Friday, March 28, 2014

Hey, hey, wait a minute - that's illegal!!

From our struggles to get driver's licenses, we have become fairly familiar with the Peruvian traffic laws.  There are three levels of infractions - leve (lowest - "light"), grave (medium - "serious") and muy grave (highest - "very serious!").
It is clearly stated that sounding one's auto horn without a life-threatening reason is an infraction at the grave level, warranting a fine equal to 6% of UIT (an annually shifting amount presently at about $3,000.00 USD), thus one stands at risk of a $180.00 penalty.
Yeah, right.  He looks pretty uneasy, no?
There are even signs warning against the honking of horns.
 This sign says, "It is prohibited to honk your horn!"
It is now known that the shortest measurable quantity of time is not the attosecond (.0000000000000000001 second), rather it is the time between the light turning yellow, indicating an upcoming green signal, and the Peruvian taxi driver 17 cars back honking his horn.  
It is apparent from the condition of taxis and other autos here that the required annual equipment safety inspection must be to check the horn only, without which the vehicle would be obviously inoperable.
If drivers were actually fined half of what they are supposed to be penalized for this grave infraction, the city  could fix a pothole or two, or even, gasp, fix the sidewalks, or, double gasp, provide public restrooms instead of the walls of buildings.
Anyway, we hope that you are not guilty of any grave (much less muy grave!) infractions yourself.
Dave & Paula

Wednesday, March 19, 2014

Tonsorial Excellence, Mission President Style!

So in the new Mission Home, how do we fill the closets?  With great variety, I must tell you.
Sure, they're all white shirts, but hey, they come from all over the place, like J.C.Penney, Joseph Bank and Lands End.
And the suits? No peacock has anything on this collection.
The ties?  Wild and crazy.
Each day, I have to make the difficult decision - what shall I wear today?
We hope that your daily decisions are neither as demanding nor as potentially life-changing.
Dave & Paula

Friday, March 7, 2014

To the Mountain...Again!

One of our beloved Assistants is heading home on Tuesday.  He has always wanted to visit Huaytapallana, the 18,143-foot snowy peak some 45 kilometers behind Huancayo. I've been there, done that, but they needed a guide.  Wisely, Paula came up with excuses not to go.
This was the happy-go-lucky picture at the start of the expedition... (see below).
When we got to the snow, the snowballs flew. 
 The hike began at the parking area at 14,300 feet and the trail turned upward.
We had some luck, as the clouds intermittently parted to give views of the mountains.
The foot of the glacier at 15,350 feet was gained without much difficulty.
Some fresh snowfall covered it, giving an opportunity for 'angeles de nieve' (snow angels), etc.
The Assistant who impelled the trip was seeing snow for the last time for a while.
OK, that was the good part.  As we started down, three of the group insisted on hiking down to the blue-green glacial lake, the trail to which was obvious.  I stupidly allowed the group to split in two, agreeing to meet on the ridge before descending to the car.
That's when the weather turned ugly, with the clouds closing in again, and sleet and snow began to fall. Visibility plummeted, and the temperature dropped.
After an hour of anxious waiting on the ridge, with the time approaching 3:00 PM, worried about darkness, we started down.  I was greatly relieved to hear yells from the wanderers, who had gone by a separate route to the car, and had started up toward the ridge from the other side.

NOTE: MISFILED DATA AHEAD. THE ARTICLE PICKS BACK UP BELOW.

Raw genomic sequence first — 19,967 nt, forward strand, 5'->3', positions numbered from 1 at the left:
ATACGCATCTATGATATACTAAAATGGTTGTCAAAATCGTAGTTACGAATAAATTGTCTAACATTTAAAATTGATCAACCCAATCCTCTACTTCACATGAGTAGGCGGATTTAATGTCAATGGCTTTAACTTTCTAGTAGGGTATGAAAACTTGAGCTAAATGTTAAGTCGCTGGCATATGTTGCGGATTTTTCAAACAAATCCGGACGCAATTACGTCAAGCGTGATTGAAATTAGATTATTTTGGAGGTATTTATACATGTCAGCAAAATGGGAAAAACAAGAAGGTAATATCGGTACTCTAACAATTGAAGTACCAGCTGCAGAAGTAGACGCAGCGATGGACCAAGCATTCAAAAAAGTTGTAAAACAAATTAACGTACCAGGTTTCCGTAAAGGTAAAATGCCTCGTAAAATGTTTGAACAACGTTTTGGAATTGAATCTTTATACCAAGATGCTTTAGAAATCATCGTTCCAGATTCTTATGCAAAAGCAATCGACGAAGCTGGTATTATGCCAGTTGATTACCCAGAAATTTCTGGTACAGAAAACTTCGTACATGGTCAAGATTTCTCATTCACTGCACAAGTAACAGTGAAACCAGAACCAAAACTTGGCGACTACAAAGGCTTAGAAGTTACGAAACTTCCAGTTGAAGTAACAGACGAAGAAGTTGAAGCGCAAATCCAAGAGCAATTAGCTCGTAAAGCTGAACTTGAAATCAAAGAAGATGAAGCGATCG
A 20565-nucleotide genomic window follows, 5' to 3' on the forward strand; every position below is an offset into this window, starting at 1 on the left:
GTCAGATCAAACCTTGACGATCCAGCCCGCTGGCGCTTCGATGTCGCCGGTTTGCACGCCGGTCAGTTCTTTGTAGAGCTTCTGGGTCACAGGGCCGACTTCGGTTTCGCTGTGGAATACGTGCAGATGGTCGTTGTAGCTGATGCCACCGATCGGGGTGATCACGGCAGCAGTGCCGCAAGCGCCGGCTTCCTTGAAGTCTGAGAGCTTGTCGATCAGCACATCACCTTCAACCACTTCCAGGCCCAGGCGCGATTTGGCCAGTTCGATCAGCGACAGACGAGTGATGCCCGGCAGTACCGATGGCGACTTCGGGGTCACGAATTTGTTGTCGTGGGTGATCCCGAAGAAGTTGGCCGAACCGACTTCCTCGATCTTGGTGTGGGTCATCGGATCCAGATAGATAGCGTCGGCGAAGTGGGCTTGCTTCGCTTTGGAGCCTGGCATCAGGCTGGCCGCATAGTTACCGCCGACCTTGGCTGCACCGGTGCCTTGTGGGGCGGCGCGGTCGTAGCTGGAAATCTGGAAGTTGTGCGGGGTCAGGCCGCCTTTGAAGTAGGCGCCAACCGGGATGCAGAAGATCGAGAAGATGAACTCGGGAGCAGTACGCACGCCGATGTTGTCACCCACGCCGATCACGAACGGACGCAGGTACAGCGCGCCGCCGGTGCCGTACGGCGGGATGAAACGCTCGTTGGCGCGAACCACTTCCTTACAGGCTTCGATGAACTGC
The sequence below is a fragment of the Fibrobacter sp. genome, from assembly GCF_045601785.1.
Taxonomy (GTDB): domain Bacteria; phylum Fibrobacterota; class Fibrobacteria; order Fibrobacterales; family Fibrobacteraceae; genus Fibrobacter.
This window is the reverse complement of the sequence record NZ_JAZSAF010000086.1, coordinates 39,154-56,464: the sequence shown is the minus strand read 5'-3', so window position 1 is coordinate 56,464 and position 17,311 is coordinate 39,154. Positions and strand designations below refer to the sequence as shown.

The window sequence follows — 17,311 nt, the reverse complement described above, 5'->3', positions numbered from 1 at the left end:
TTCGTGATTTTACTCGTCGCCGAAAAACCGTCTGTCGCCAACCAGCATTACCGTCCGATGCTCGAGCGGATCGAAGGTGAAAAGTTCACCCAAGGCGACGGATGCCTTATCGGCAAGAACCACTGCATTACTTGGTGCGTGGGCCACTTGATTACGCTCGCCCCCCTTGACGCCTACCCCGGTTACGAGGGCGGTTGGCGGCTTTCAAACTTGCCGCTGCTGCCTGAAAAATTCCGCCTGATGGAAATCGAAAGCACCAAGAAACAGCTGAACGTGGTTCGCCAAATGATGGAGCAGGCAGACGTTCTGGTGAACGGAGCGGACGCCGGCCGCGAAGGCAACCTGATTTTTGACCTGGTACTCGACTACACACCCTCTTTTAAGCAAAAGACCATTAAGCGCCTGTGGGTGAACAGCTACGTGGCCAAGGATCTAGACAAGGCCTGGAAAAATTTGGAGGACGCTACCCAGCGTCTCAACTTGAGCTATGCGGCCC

As a reward, everyone ended up exhausted and with bad headaches from the altitude - except for the old guy, me.  We had a debrief on the way down, and decided how we could have done better.
Oh, and just to add insult to injury, my beloved 10+ year-old boots decided to both delaminate on the same hike.  The group accused me of wearing leather flip-flops; the noise was the same.
I'll have to admit, this was eerily reminiscent of dozens and dozens of Scout trips.  Back in the car, warm and dry, everyone fell asleep, leaving me to drive the two hours back down to Huancayo.
We hope that your hikes to glaciers go smoothly.
Dave & Paula

Monday, March 3, 2014

The Dedication of the Mission Home

Every three months, a Coordinating Council is held in the Mission, to which attend the Presidents of the Stakes (collections of five to 10 congregations) and the General Authority of the Church at the next level.  All serve without recompense, and I have come to respect and appreciate them.
After yesterday's meeting, everyone trooped over to the new Mission Home.  I was asked to give the dedicatory prayer; my only hope was that I didn't instead call down some kind of curse with my + Spanish skills.
A tour of the place was next.  Most of these good men live in much humbler circumstances; only one has a car, and they travel by bus or colectivo taxi to arrive in Huancayo.
Sister Henderson had meanwhile prepared a great meal, and at their request, the recipe from the Southern Living Cookbook for Ham Tetrazzini has now spread across the highlands of Central Peru.
I'm sure that the neighbors must have thought the CIA or the DEA or the FBI had shown up, with all the guys in dark suits.  Paula says we need to invite folks over to tell them why a couple of gringos have arrived, and offer them her excellent gringo brownies with ice cream. 
Our new and dear friend Irma Callupe, the architect for the house, was also in attendance.  Though she is not a member of the Church, she has built at least 25 of its chapels in the region over the last 15 years. She's a great lady, and a hoot to boot.
We are most grateful to be allowed such a nice home for the next 2.4 years (but who's counting?). We'll remember that it's not really ours, and try to use it for good purposes.
Dave & Paula